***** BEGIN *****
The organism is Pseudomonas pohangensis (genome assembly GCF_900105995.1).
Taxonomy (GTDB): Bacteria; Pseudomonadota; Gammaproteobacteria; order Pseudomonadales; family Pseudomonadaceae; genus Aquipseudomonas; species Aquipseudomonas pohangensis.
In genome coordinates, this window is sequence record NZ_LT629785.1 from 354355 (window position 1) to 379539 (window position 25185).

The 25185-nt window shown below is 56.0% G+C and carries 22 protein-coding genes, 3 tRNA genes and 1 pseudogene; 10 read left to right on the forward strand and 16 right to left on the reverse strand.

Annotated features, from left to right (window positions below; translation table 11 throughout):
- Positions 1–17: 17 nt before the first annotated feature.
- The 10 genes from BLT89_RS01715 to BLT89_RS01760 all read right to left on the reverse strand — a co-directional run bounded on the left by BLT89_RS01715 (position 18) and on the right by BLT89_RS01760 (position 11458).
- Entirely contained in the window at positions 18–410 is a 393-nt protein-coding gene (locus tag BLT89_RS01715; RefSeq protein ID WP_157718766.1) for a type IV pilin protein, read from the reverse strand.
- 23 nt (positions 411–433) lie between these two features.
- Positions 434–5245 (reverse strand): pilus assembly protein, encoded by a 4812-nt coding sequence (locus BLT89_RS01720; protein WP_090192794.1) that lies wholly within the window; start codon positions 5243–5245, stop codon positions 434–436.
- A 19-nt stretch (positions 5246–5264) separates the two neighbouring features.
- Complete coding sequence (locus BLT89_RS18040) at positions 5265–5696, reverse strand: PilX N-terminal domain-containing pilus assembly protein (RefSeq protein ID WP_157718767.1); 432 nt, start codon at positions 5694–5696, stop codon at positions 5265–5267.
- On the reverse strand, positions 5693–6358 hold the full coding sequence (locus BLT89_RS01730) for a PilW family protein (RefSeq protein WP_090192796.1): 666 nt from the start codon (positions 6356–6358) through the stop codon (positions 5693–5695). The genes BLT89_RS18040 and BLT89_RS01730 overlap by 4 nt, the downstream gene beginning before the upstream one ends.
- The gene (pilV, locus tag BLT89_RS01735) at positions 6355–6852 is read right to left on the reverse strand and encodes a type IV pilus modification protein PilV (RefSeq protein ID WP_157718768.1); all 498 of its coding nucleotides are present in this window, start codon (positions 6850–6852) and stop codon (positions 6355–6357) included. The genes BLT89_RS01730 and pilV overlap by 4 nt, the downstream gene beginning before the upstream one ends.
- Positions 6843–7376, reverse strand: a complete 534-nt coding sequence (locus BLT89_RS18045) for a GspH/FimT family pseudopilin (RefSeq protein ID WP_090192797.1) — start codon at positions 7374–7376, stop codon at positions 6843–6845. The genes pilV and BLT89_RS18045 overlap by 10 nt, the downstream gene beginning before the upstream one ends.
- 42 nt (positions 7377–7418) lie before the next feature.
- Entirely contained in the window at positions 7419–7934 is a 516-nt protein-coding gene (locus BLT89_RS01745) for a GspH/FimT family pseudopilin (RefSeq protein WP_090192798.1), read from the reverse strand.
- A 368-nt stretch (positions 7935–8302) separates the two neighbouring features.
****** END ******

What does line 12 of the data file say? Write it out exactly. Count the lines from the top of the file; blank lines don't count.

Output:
- Complete coding sequence (locus BLT89_RS18040) at positions 5265–5696, reverse strand: PilX N-terminal domain-containing pilus assembly protein (RefSeq protein ID WP_157718767.1); 432 nt, start codon at positions 5694–5696, stop codon at positions 5265–5267.